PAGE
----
1. Limited time only! Sign up for a free 30min personal tutor trial with Chegg Tutors
    Dismiss Notice
Dismiss Notice
Join Physics Forums Today!
The friendliest, high quality science and math community on the planet! Everyone who loves science is here!

Integrating H(t-pi/2)*sin(2t)

  1. May 22, 2013 #1
    1. The problem statement, all variables and given/known data

    Integrate π H(t-π/2)*sin(2t)dt

    2. Relevant equations

    See above.

    3. The attempt at a solution

    I can rationalize the slightly simpler integral for the same limits of H(t)*sin(2t) as coming out to 0 due to the definition of the unit step function, but I'm wondering if the subtraction of π/2 changes it any. It's still integrating over the range of H(t), correct? So should it still work out to be 0?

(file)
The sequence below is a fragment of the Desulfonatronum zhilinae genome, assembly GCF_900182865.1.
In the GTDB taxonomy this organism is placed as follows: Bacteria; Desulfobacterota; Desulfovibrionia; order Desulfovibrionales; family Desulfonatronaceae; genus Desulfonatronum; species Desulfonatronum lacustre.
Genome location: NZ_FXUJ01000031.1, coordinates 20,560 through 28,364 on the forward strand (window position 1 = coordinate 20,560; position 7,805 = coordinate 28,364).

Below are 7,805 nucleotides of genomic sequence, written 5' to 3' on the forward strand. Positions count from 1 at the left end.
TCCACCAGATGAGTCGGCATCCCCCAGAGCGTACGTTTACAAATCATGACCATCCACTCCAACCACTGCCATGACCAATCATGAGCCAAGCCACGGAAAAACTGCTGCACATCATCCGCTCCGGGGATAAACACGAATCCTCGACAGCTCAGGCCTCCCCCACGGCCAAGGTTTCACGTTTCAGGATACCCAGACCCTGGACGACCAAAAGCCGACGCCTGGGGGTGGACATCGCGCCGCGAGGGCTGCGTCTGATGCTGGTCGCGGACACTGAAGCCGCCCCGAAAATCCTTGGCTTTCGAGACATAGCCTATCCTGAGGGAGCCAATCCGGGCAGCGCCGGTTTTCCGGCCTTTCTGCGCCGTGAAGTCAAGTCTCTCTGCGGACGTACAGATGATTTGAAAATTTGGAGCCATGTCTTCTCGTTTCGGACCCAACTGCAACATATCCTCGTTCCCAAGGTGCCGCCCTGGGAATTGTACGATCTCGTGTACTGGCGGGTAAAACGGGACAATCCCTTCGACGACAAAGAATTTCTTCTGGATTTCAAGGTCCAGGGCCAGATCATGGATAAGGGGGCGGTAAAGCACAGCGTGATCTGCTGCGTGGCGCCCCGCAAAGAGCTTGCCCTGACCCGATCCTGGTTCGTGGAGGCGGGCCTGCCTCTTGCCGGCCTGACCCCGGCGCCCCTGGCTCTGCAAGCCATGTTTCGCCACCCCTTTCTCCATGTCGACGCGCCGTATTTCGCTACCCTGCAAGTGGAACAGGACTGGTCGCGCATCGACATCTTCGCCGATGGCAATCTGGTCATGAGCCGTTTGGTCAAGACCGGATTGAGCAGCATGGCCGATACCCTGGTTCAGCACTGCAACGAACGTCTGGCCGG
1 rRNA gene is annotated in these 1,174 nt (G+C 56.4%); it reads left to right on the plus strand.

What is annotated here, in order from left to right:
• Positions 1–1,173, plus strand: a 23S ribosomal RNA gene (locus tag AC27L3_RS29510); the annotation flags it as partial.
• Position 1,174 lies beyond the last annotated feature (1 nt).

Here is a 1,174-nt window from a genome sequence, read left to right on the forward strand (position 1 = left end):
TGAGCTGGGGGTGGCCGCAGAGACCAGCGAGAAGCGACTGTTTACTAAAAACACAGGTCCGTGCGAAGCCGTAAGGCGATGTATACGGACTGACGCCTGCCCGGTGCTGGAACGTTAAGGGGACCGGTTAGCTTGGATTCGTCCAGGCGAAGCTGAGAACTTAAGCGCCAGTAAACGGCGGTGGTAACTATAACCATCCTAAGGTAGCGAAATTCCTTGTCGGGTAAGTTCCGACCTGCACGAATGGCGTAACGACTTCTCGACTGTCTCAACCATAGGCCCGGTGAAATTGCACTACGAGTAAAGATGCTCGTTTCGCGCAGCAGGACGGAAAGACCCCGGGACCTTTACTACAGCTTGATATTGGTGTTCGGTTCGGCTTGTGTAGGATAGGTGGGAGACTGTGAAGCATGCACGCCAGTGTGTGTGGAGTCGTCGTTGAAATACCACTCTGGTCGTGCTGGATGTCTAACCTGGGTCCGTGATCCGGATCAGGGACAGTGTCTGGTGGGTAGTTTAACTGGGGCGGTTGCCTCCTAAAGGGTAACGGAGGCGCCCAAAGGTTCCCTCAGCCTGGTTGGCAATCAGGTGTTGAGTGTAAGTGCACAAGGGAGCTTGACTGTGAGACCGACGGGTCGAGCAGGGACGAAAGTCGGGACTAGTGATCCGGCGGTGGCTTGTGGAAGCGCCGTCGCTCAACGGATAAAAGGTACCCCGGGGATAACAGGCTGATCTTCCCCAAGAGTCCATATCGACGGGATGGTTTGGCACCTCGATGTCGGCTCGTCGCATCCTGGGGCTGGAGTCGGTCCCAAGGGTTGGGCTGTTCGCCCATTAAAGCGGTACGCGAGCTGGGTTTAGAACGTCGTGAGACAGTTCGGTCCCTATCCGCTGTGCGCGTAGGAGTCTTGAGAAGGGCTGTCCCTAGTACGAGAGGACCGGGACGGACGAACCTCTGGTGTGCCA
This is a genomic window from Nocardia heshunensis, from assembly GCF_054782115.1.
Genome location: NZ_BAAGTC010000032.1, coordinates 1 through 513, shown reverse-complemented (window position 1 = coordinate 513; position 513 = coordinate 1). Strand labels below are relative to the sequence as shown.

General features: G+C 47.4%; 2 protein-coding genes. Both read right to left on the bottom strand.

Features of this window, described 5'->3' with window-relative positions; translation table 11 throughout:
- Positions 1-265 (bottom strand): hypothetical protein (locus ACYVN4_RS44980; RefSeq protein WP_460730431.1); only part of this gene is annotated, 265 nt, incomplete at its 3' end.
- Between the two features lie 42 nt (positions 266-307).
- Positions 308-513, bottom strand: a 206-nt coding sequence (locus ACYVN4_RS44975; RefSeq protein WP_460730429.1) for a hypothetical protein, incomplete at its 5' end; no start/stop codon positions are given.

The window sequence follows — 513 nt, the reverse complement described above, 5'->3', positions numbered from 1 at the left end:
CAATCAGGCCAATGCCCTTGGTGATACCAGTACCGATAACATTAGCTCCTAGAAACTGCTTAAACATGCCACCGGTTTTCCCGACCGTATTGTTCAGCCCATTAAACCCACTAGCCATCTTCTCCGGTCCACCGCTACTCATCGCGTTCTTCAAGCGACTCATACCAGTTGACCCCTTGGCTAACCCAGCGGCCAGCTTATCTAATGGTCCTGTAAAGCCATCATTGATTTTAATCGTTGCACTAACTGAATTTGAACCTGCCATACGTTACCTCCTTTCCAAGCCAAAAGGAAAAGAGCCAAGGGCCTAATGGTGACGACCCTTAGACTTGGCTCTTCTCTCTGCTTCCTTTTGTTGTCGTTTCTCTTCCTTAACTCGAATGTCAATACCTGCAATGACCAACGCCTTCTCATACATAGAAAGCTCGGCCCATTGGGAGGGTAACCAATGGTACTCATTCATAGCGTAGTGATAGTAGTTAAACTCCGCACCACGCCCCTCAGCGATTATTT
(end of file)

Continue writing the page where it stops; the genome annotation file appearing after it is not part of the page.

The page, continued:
2. jcsd
  3. May 22, 2013 #2


    User Avatar
    Science Advisor

    [itex]H(t- \pi/2)[/itex] is equal to 0 for [itex]t< \pi/2[/itex], 1 for [itex]t\ge \pi/2[/itex]. So that integral is just
    [tex]\int_{\pi/2}^\pi sin(2t)dt[/tex]
Know someone interested in this topic? Share this thread via Reddit, Google+, Twitter, or Facebook

Have something to add?
Draft saved Draft deleted

Similar Discussions: Integrating H(t-pi/2)*sin(2t)
  1. Sin(t) cos(2t) = ? (Replies: 3)

  2. Integral of e^t*H(t)? (Replies: 5)